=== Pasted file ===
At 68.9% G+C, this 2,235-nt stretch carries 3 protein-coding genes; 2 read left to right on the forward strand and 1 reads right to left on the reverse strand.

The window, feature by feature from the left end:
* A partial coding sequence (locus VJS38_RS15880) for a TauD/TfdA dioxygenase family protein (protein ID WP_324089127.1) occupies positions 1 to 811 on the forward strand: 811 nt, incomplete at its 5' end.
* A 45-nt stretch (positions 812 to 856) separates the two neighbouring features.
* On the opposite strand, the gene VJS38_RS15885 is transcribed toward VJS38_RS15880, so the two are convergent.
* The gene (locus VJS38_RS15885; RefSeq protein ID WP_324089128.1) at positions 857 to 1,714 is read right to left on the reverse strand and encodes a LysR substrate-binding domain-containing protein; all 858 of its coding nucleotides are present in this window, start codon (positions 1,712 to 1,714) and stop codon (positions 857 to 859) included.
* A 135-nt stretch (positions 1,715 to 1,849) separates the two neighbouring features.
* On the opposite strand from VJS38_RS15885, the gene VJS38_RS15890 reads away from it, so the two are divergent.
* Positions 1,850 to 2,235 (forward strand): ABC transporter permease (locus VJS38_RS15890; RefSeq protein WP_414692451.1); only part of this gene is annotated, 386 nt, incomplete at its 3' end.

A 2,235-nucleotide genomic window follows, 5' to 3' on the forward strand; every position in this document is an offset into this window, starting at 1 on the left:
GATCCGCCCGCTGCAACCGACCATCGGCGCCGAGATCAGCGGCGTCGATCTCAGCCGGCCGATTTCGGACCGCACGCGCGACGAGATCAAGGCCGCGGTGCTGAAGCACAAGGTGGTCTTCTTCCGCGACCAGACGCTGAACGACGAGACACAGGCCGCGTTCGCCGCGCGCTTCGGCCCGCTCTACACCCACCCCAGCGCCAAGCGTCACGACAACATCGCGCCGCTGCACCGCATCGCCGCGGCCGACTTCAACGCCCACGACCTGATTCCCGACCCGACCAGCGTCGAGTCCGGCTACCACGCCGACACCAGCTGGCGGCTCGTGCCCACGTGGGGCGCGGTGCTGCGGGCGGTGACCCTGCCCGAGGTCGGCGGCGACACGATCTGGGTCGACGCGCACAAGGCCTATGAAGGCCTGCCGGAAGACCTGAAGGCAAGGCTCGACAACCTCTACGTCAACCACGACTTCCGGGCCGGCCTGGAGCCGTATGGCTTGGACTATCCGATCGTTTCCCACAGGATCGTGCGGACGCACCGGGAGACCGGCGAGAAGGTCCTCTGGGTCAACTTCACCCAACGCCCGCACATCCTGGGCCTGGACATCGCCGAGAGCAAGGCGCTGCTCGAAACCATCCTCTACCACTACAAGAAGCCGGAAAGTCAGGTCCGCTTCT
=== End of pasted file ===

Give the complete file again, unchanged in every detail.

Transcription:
At 68.9% G+C, this 2,235-nt stretch carries 3 protein-coding genes; 2 read left to right on the forward strand and 1 reads right to left on the reverse strand.

The window, feature by feature from the left end:
* A partial coding sequence (locus VJS38_RS15880) for a TauD/TfdA dioxygenase family protein (protein ID WP_324089127.1) occupies positions 1 to 811 on the forward strand: 811 nt, incomplete at its 5' end.
* A 45-nt stretch (positions 812 to 856) separates the two neighbouring features.
* On the opposite strand, the gene VJS38_RS15885 is transcribed toward VJS38_RS15880, so the two are convergent.
* The gene (locus VJS38_RS15885; RefSeq protein ID WP_324089128.1) at positions 857 to 1,714 is read right to left on the reverse strand and encodes a LysR substrate-binding domain-containing protein; all 858 of its coding nucleotides are present in this window, start codon (positions 1,712 to 1,714) and stop codon (positions 857 to 859) included.
* A 135-nt stretch (positions 1,715 to 1,849) separates the two neighbouring features.
* On the opposite strand from VJS38_RS15885, the gene VJS38_RS15890 reads away from it, so the two are divergent.
* Positions 1,850 to 2,235 (forward strand): ABC transporter permease (locus VJS38_RS15890; RefSeq protein WP_414692451.1); only part of this gene is annotated, 386 nt, incomplete at its 3' end.

A 2,235-nucleotide genomic window follows, 5' to 3' on the forward strand; every position in this document is an offset into this window, starting at 1 on the left:
GATCCGCCCGCTGCAACCGACCATCGGCGCCGAGATCAGCGGCGTCGATCTCAGCCGGCCGATTTCGGACCGCACGCGCGACGAGATCAAGGCCGCGGTGCTGAAGCACAAGGTGGTCTTCTTCCGCGACCAGACGCTGAACGACGAGACACAGGCCGCGTTCGCCGCGCGCTTCGGCCCGCTCTACACCCACCCCAGCGCCAAGCGTCACGACAACATCGCGCCGCTGCACCGCATCGCCGCGGCCGACTTCAACGCCCACGACCTGATTCCCGACCCGACCAGCGTCGAGTCCGGCTACCACGCCGACACCAGCTGGCGGCTCGTGCCCACGTGGGGCGCGGTGCTGCGGGCGGTGACCCTGCCCGAGGTCGGCGGCGACACGATCTGGGTCGACGCGCACAAGGCCTATGAAGGCCTGCCGGAAGACCTGAAGGCAAGGCTCGACAACCTCTACGTCAACCACGACTTCCGGGCCGGCCTGGAGCCGTATGGCTTGGACTATCCGATCGTTTCCCACAGGATCGTGCGGACGCACCGGGAGACCGGCGAGAAGGTCCTCTGGGTCAACTTCACCCAACGCCCGCACATCCTGGGCCTGGACATCGCCGAGAGCAAGGCGCTGCTCGAAACCATCCTCTACCACTACAAGAAGCCGGAAAGTCAGGTCCGCTTCT